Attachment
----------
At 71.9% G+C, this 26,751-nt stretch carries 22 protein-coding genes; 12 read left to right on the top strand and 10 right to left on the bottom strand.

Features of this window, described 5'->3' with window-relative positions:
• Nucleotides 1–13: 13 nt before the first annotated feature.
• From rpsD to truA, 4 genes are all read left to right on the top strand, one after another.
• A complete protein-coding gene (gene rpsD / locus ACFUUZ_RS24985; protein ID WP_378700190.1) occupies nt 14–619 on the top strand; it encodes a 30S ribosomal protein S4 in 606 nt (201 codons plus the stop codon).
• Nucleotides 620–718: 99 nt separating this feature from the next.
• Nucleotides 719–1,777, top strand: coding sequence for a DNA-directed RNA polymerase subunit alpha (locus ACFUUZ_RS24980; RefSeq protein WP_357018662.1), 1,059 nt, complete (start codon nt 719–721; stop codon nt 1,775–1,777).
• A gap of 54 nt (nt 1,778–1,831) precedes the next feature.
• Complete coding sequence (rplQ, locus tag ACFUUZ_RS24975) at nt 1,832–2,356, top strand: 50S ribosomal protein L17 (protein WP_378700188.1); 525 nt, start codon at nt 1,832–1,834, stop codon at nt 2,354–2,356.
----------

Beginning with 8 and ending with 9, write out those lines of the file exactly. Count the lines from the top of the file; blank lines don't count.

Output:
• A gap of 54 nt (nt 1,778–1,831) precedes the next feature.
• Complete coding sequence (rplQ, locus tag ACFUUZ_RS24975) at nt 1,832–2,356, top strand: 50S ribosomal protein L17 (protein WP_378700188.1); 525 nt, start codon at nt 1,832–1,834, stop codon at nt 2,354–2,356.